Lament enables us to speak the truth about the darkness of our lives. We don’t have to pretend to be happy all the time. Lament pierces through our denial and our complacency. But it also teaches us that darkness is not failure. Our lives will pass through darkness. And in this darkness we will meet God. And it is here, in the darkness and even in death that God will give us new life.

And so our faith in God is transformed. No longer do we imagine God as omnipotent and unchanging, watching from above. Instead, we call on God to act, to change his mind, to end his waiting, to do something different in response to our pain. The most important thing about God to us becomes our faith that God will be faithful to his promises, and that God is capable of entering into our darkness and saving us. In this moment, faith becomes not so much the belief that God has created a good and well-ordered world, but rather the conviction that God will hear our cry, enter our darkness and redeem us.

We get a glimpse of that transformation, of that moment of faith in today’s psalm. The psalmist witnesses destruction all around him, but he will not let go of God. And so he cries out,

“Turn now, O God of hosts, look down from heaven; behold and tend this vine.”

And then something happens. In the midst of his despair, in the midst of his pain, something clicks. The psalmist somehow knows that his cry has been heard and in a complete 180, he concludes his prayer with hope and confidence, saying:

“And so will we never turn away from you;

Give us life, that we may call upon your name;

Restore us, O Lord God of hosts,

Show the light of your countenance, and we shall be saved.”

We don’t always lament in church. Usually, our gatherings here are pretty upbeat and joyful. That’s good, because often we do have things to celebrate. Today, for example, we’re celebrating the expected arrival tomorrow of the family of four from Iraq that we are sponsoring. It is good to celebrate.

But we also need to make room for lament in our churches because that too is our reality. Sometimes, church can get a bit too happy, and that can make us feel disconnected from some of the rougher edges of our lives. So we need to make room for lament in our churches, and each one of us needs to be able to offer prayers of lament in our own lives when the time comes.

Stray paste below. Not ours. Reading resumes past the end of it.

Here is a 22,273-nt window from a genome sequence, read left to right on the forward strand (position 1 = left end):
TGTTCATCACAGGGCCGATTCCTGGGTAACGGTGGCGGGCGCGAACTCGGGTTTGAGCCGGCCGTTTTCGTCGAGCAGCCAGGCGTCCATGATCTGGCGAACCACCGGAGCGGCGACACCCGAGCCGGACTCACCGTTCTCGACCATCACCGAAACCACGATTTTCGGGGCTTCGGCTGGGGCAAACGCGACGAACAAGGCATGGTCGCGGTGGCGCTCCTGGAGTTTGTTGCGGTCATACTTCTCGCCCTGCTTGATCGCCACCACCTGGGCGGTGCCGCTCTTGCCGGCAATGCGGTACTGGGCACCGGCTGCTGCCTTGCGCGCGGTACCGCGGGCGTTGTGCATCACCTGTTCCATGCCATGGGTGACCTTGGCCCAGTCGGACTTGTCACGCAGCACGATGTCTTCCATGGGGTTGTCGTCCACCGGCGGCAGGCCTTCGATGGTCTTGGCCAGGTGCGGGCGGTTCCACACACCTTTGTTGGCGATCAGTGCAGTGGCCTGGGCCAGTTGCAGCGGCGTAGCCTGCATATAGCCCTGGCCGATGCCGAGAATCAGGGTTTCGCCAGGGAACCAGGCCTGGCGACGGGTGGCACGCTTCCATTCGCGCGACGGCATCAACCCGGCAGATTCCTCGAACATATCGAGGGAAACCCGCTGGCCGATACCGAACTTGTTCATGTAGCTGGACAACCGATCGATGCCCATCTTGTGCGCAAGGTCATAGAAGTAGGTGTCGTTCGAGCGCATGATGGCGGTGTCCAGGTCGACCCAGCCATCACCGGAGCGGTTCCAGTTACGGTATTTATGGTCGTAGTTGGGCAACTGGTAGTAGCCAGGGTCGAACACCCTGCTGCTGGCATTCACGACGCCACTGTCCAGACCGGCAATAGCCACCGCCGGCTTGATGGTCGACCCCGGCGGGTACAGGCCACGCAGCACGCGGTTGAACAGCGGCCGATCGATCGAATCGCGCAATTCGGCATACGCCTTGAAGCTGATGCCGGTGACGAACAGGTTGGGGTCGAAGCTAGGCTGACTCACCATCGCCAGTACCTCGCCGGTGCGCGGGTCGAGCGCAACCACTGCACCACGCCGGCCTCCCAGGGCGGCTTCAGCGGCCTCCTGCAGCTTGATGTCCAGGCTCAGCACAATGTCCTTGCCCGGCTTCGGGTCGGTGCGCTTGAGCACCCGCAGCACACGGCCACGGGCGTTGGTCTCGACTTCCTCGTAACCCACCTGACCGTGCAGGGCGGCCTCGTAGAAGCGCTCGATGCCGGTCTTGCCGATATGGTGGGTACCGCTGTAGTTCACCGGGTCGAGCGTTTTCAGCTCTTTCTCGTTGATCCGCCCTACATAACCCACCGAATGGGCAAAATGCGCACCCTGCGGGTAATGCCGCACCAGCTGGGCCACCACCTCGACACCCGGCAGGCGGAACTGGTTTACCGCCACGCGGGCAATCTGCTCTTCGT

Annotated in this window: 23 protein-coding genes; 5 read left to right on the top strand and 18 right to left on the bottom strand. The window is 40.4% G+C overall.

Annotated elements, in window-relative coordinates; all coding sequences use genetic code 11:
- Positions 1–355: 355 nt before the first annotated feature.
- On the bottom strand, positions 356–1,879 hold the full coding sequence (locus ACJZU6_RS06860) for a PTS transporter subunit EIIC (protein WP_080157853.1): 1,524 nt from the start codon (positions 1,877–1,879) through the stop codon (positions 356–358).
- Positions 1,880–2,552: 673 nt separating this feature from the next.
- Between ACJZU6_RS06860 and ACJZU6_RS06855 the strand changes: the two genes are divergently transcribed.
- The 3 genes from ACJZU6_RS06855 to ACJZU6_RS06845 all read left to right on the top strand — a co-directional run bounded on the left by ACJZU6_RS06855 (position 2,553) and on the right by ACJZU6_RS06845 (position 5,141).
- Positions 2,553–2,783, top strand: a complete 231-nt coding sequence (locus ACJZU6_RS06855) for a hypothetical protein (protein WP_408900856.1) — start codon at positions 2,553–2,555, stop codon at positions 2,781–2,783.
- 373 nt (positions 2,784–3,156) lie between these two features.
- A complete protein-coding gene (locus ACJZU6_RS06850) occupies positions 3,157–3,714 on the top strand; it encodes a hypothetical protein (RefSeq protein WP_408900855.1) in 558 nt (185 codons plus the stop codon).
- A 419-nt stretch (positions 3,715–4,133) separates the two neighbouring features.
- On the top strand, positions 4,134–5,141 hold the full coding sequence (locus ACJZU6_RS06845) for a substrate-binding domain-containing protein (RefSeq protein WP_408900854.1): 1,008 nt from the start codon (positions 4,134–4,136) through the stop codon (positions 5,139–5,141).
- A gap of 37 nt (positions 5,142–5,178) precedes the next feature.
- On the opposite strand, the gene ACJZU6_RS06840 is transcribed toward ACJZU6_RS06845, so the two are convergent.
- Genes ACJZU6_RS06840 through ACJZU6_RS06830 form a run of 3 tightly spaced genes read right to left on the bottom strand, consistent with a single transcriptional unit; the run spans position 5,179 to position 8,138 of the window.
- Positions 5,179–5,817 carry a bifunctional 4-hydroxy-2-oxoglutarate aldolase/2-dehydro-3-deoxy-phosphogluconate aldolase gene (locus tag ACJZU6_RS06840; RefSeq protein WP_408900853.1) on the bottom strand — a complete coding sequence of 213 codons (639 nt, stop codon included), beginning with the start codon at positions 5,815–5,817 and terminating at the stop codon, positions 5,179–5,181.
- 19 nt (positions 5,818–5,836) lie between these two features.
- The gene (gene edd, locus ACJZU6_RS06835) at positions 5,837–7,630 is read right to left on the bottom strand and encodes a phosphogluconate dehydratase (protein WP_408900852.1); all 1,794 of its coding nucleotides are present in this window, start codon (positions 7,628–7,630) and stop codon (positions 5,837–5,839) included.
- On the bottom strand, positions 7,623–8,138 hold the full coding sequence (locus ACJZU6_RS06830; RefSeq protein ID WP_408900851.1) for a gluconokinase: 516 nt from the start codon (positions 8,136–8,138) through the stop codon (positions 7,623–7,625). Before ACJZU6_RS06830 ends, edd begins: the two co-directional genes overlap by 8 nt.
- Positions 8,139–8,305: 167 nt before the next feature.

One of the reasons that I believe that lament is important is that I see Jesus doing it. Today’s gospel is one of those times. The gospel reading today is not a happy reading:

“I came to bring fire to the earth, and how I wish it were already kindled! I have a baptism with which to be baptized, and what stress I am under until it is completed! Do you think that I have come to bring peace on earth? No I tell you but rather division!”

Fire. Death as baptism. Stress. Division. This is not a happy time. This is a time of pain and sorrow, and so Jesus’ words are raw and edgy. This is a lament. Jesus has set out on his journey towards Jerusalem and he knows that when he gets there, he will be put to death. The signs are there to be seen. The division has already started. News has just reached Jesus’ traveling party that another group of Galileans who traveled to Jerusalem had been murdered by Pilate, the Roman Governor. The Jewish religious leaders have already rejected Jesus. And this must come as a bitter irony. For the whole purpose of religion is to draw us closer to God; and yet when God himself draws close to us in the person of Jesus, he is rejected and will be put to death. For they do not know how to interpret the present time.

And so Jesus sees clearly that the peace that he longs to bring to the earth is just not happening. There is division, and there will be more division. And so Jesus laments. And he will lament again, and weep, a few weeks later when Jerusalem finally comes into sight:

“If you, even you, had only known on this day what would bring you peace – but now it is hidden from your eyes . . . you did not recognize the time of God’s coming to you.”

There is a time for everything under the sun, a time to weep and a time to laugh. May we learn to pray and to turn to God in prayer, with thanksgiving and with lament, in good times and in bad.


Homily: Yr C Proper 20, August 14 2016, St. Albans Church

Readings: Isaiah 5.1-7, Ps 80.1-2,8-18; Heb 11.29-12.2; Luke 12.49-56